Second, when he realized he couldn’t obtain the funds immediately, his divorce attorney should have gone back to the table to renegotiate the agreement. The attorney refused to renegotiate, and told him to come up with the funds in some other way.

Finally, the divorce attorney was not looking out for her client’s interests when he withdrew the funds from his retirement account. She failed to advise him that withdrawing funds from his retirement account would result in massive fees and tax liability.

If nothing else, at that point she should have gone back to the table and negotiate an agreement that would stipulate both the doctor and his ex-wife would split the tax liability. That would have left them both with roughly equal assets after the divorce. However, the attorney didn’t take this step, and the doctor was left with an inequitable settlement that he never should have signed in the first place.

The doctor is now out $500,000 in unexpected losses, and the attorney who was supposed to be looking out for his interests failed to get him the equitable settlement he deserved. This is one sterling example of why you need a good divorce attorney who has your interests in mind.

Dating After Divorce Requires a Different Set of Expectations

After years of partnership with your spouse, the prospect of entering into the dating scene again can be intimidating. By the time you’re divorced, you’ve probably got a pretty clear idea of what you like and dislike in your spouse, and what you’re looking for in a relationship. Most divorced individuals lead pretty settled lifestyles, and know exactly what they want. The thought of getting to know someone new, compromising that settled lifestyle and dealing with someone else all over again is tough. However, you should know that when you’re dating again after a divorce, it requires an entirely new set of expectations.

Set your boundaries.

One of the most important things you can do for yourself when you’re dating again after a divorce is to set your boundaries. What are you looking for? Do you want a companion who enjoys similar activities, or do you want someone who will introduce you to new things? Are you looking for a casual relationship, or an exclusive arrangement? Decide what you’re ready for when you start dating again, and don’t let other people push you outside of your boundaries or manipulate your needs. Your boundaries are your own to set, and asserting yourself can get you off to a great start when dating again.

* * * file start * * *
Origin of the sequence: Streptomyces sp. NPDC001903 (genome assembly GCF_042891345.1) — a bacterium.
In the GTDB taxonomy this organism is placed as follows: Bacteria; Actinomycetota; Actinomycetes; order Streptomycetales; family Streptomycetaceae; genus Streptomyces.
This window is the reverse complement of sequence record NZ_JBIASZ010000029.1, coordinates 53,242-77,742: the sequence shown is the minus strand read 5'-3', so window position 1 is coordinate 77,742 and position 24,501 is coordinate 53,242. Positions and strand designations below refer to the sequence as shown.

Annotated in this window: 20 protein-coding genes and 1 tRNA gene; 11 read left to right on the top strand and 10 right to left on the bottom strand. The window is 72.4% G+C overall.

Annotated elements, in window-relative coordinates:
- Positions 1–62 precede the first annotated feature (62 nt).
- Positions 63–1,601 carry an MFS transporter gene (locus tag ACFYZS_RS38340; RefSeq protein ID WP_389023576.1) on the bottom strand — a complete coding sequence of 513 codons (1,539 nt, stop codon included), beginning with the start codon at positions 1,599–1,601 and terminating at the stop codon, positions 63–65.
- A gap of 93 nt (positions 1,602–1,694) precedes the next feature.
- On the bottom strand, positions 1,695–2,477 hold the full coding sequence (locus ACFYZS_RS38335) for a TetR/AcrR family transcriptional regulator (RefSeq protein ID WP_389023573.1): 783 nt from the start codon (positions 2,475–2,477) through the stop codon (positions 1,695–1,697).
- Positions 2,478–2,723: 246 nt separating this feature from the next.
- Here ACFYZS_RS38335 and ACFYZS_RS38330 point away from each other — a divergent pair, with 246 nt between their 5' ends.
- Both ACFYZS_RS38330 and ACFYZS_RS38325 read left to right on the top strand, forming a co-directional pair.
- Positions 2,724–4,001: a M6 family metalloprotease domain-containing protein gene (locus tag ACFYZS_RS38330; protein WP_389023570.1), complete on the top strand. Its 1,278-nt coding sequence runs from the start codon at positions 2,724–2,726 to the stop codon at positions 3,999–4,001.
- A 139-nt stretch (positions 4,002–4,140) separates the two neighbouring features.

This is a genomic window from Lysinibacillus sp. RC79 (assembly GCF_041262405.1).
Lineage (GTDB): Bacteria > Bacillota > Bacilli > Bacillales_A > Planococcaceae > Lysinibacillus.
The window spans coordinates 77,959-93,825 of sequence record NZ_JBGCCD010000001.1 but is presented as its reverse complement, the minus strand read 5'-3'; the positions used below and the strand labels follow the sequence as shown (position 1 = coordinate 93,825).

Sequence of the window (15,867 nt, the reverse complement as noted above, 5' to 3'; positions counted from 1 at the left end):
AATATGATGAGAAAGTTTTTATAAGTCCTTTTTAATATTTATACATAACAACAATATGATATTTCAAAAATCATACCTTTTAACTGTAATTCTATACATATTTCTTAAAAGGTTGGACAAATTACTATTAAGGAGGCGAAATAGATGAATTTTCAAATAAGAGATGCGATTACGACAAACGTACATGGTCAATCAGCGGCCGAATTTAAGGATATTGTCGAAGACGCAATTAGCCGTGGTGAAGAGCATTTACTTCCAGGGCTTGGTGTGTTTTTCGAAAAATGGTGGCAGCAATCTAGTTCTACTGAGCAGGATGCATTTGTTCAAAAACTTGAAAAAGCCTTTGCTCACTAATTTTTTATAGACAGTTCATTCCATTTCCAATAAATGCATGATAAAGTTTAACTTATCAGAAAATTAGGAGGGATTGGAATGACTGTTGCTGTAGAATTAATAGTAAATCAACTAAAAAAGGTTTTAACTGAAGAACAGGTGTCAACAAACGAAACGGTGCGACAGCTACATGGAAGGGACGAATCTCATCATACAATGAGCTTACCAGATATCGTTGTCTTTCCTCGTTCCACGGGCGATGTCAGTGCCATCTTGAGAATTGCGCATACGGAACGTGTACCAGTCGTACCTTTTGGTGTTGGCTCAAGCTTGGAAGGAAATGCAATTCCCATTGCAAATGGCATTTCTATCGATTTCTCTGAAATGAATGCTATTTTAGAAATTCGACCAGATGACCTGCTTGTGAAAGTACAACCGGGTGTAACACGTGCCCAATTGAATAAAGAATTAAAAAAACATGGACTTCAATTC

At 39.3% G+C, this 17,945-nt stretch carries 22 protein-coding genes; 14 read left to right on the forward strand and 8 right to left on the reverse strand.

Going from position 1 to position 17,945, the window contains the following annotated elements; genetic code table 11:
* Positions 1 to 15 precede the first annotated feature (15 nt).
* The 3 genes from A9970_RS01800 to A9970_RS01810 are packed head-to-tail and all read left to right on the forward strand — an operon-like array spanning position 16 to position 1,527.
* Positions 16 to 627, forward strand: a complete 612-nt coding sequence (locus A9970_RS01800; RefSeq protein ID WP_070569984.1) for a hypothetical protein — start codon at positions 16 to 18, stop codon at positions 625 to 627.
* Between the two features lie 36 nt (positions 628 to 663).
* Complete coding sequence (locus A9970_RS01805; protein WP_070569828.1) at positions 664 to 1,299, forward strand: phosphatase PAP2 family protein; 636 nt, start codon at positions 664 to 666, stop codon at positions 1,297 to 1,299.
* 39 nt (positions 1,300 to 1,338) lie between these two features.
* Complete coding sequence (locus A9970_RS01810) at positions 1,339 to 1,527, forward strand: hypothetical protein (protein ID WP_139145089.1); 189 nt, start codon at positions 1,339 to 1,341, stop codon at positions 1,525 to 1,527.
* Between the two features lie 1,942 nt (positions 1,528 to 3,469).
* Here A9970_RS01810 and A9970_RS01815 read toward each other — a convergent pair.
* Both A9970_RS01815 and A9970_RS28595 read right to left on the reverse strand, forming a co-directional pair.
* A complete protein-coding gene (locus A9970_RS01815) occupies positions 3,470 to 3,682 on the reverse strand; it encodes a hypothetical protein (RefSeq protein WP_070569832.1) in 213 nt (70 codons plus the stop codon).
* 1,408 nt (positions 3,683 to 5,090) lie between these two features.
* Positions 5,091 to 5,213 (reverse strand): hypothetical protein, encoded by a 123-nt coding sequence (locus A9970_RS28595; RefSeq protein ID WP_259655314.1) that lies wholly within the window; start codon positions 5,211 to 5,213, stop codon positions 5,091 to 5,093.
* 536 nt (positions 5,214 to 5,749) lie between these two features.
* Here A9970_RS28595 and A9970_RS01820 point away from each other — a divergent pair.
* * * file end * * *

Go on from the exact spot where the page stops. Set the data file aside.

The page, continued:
Be clear about your physical wants and needs.

When you begin dating again, you must be clear about your physical wants and needs, if only to yourself. Depending on how things were with your spouse, you may be ready for physical contact, or you may prefer to take things slow and avoid physical contact for a while. Think about your needs ahead of time. Again, don’t let people push you into contact that makes you uncomfortable, and be prepared for the things you might experience when you become physical with a new partner.

Decide how to deal with dating and kids.

If you’ve got kids, you have a whole extra set of questions to deal with. How do you broach the topic of dating with your kids? Do you let your kids know that you’re dating, or keep it to yourself? When do you introduce a new partner to the kids?

Conventional wisdom says to insulate your kids from the dating experience as much as possible, and don’t introduce kids to a new partner until you’re sure he or she is going to be around for a while. Kids may be feeling vulnerable after a divorce, and if you introduce a new partner too soon and then it doesn’t work out, kids may feel betrayed or feel that they have an unstable lifestyle. You must take these factors into consideration when you’re deciding how to deal with dating and kids.